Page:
Reading about characters such as a lonely boy whose sister died of a rare disease, a diligent adolescent girl entrusted with house-sitting a beloved teacher’s upscale residence or a wife who ardently desires to be a loving companion to her charismatic husband, we want to believe and trust these sympathetic individuals. Even when taken into the point of view of a white man imprisoned for shooting dead an unarmed black boy, we guardedly hope that there has simply been a misunderstanding as he so vehemently insists. We do this in order to preserve our belief in people’s essential “innocence” and “goodness”. We’re invited in these stories to connect with these characters’ experiences - sometimes in a bracingly direct manner such as this passage in the title story: “All your life, you yearn to return to what has been. You yearn to return to those you have lost. You will do terrible things to return, which no one else can understand.” The involved reader will hesitantly survey his own emotionally conflicted experience as well as fearfully wondering what lengths the cryptic narrator has gone to assuage his own painful feelings about his past. Here is the perverse pleasure of these stories which become so personally involving it’s as if we see the horrific consequences created from our own darkest compulsions (albeit within the “safe” realm of fiction).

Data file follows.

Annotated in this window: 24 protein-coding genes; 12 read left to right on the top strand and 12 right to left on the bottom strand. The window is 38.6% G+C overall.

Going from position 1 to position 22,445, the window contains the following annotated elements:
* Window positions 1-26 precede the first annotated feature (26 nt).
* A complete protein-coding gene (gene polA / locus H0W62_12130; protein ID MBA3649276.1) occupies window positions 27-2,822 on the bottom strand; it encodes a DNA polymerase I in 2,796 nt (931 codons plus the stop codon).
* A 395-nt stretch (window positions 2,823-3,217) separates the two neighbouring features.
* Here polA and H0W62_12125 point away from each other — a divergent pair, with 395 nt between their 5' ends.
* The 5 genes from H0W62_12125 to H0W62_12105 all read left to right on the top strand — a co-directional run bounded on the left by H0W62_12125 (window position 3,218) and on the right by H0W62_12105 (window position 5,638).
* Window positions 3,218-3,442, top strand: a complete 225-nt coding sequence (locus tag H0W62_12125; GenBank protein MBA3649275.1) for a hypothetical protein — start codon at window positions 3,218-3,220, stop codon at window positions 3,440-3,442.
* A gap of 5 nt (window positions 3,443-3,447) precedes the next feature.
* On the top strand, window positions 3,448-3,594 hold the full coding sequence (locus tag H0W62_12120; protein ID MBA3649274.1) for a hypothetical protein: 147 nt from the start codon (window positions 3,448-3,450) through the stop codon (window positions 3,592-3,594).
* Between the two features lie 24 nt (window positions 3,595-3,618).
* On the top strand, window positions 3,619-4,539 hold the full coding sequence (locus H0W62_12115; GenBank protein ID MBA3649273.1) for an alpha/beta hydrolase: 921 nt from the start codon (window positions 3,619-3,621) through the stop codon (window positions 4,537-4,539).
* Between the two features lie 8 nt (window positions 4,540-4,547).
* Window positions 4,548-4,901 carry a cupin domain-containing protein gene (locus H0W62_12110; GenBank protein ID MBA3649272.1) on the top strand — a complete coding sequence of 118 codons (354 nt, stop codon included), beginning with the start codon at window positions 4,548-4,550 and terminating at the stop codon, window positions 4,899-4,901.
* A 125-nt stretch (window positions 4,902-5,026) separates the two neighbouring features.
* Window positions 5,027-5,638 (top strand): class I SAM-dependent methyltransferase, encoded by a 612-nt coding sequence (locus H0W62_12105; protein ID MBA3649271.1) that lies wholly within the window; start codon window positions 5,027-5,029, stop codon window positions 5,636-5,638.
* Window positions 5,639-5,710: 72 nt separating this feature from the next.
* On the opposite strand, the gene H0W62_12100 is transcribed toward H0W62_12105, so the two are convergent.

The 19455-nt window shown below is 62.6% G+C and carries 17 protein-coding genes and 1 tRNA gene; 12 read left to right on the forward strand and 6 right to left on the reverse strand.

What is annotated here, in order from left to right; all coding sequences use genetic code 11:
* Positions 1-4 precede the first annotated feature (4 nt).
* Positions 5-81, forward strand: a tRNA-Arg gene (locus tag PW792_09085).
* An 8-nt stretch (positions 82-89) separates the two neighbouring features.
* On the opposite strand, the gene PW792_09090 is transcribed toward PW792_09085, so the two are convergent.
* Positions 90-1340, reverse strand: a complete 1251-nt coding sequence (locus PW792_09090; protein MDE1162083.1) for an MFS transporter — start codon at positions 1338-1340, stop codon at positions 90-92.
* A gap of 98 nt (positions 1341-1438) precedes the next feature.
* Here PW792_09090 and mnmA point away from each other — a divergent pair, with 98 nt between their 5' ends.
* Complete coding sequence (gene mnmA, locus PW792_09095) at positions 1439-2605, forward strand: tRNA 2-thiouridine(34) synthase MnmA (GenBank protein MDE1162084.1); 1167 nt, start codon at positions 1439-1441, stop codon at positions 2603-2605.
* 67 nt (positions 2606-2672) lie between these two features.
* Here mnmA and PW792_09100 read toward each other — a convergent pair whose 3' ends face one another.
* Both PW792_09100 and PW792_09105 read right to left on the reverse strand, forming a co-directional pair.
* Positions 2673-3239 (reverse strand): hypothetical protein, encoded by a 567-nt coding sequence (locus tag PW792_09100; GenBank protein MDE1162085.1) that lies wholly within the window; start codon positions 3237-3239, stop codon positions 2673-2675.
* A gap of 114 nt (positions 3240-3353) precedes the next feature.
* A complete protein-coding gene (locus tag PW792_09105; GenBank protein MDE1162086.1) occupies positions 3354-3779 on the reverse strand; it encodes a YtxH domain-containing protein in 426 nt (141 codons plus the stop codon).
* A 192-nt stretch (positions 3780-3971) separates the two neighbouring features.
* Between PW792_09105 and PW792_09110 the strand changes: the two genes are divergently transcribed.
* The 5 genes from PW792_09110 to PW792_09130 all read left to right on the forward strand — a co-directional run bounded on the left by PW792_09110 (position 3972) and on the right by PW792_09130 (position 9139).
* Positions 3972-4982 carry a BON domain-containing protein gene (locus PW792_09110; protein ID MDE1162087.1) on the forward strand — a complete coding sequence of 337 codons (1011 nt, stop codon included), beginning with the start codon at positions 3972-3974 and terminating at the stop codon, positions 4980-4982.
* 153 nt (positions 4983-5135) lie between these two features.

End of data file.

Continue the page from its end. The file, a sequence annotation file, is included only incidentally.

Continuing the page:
Oates has a masterful way of leading us through the consciousness of the troubled individuals at the centre of these stories so that heartfelt sympathy is gradually replaced by guarded unease and, eventually, by a terrifying repulsion. Paranoia leads the characters to conclusions which make them act in a way to justify reprehensible actions. Their fear often comes from social issues such as drug abuse, economic inequality, racial divisions or child kidnapping. The narrator of the story ‘Soldier’ remarks how “Uncle T. has told me This country is at war. But it is not a war that is declared and so we can't protect ourselves against our enemies.” Destructive divisions are created by ideological notions passed down by political rhetoric, extreme religious institutions or inflammatory media sources to create an “us” and “them” mentality where the characters feel drawn into taking extreme action to defend against insidious encroaching forces. At other times, paranoia arises in a more domestic setting from problems that seem sadly endemic of the human condition like a fear that those we love will eventually betray us.